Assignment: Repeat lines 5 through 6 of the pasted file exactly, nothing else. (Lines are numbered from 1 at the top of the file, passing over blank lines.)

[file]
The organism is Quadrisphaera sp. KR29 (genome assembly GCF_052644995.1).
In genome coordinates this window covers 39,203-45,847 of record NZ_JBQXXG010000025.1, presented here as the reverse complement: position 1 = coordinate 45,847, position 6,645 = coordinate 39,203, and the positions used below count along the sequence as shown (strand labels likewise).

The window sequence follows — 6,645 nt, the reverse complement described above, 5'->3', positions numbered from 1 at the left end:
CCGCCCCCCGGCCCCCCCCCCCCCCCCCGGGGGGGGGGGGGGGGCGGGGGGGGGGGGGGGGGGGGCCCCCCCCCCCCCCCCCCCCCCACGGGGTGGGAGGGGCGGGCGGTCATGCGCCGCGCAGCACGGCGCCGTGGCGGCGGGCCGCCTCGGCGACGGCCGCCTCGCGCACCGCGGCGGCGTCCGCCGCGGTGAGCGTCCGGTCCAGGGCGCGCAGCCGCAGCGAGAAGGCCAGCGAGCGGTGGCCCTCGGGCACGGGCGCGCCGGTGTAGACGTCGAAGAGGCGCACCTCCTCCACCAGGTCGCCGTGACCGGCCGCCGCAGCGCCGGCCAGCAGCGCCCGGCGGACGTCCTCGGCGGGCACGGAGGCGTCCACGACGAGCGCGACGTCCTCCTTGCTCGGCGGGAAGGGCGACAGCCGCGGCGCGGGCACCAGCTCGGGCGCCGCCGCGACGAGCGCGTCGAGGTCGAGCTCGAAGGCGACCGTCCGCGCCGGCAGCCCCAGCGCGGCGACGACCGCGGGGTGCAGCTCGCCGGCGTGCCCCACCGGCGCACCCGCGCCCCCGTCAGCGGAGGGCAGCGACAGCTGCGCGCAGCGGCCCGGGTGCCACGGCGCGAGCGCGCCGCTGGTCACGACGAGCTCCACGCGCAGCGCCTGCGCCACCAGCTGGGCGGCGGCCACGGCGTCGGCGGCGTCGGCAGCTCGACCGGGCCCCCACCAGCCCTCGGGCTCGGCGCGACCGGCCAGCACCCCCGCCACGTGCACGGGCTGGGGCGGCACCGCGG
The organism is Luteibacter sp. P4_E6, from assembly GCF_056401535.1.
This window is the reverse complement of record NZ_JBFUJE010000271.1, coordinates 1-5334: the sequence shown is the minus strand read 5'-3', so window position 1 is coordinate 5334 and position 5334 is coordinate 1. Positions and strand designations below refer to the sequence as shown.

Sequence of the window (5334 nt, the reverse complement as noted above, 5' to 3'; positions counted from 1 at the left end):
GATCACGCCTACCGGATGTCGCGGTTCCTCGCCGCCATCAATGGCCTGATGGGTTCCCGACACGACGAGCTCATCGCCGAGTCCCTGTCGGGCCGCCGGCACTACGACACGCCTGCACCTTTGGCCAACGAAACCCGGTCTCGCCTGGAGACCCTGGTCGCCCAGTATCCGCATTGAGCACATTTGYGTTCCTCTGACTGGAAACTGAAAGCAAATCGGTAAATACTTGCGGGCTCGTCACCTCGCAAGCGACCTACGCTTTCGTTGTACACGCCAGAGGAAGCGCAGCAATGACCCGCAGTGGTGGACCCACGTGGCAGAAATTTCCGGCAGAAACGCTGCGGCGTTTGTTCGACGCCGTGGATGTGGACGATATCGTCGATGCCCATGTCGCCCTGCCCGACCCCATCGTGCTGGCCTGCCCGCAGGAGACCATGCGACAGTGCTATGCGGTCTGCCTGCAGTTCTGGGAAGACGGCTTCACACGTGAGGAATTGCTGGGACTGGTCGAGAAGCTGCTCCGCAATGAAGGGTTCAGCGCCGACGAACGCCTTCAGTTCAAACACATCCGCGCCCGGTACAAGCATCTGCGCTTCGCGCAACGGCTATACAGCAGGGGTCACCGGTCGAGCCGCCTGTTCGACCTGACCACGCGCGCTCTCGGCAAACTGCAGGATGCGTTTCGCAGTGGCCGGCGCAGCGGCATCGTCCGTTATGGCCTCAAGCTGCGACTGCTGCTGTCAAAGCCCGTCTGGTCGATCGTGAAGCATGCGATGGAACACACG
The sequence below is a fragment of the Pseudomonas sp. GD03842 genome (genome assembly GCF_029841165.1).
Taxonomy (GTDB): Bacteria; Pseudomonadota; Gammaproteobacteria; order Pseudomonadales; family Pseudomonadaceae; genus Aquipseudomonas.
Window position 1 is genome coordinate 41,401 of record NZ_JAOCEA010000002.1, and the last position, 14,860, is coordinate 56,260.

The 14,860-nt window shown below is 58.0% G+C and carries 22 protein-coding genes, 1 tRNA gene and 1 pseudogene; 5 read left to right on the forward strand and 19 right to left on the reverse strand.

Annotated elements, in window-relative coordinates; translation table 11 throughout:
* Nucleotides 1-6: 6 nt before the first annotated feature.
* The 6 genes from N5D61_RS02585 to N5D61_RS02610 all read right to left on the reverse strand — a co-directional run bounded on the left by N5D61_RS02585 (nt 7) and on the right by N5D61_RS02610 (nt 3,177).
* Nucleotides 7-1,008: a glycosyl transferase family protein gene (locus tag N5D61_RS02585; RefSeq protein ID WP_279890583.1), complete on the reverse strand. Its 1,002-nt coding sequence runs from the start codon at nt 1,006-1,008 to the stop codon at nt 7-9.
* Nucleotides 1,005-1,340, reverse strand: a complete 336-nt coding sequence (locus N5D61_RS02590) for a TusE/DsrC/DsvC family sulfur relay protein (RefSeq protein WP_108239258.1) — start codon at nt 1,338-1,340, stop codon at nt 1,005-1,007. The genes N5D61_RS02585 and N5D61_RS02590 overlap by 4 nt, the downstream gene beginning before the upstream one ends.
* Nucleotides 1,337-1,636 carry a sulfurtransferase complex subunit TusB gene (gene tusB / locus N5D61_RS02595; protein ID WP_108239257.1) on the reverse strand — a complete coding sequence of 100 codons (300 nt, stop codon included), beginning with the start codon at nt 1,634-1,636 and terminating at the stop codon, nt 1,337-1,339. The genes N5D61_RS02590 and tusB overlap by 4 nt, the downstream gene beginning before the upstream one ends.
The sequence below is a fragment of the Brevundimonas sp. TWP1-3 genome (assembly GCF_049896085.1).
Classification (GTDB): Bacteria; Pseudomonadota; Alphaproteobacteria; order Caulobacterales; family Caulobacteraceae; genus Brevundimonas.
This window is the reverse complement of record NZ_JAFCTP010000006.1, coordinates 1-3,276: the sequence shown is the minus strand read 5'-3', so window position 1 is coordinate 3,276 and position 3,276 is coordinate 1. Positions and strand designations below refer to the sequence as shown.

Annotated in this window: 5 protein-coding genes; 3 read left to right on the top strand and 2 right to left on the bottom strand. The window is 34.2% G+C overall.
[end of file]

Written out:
The organism is Luteibacter sp. P4_E6, from assembly GCF_056401535.1.
This window is the reverse complement of record NZ_JBFUJE010000271.1, coordinates 1-5334: the sequence shown is the minus strand read 5'-3', so window position 1 is coordinate 5334 and position 5334 is coordinate 1. Positions and strand designations below refer to the sequence as shown.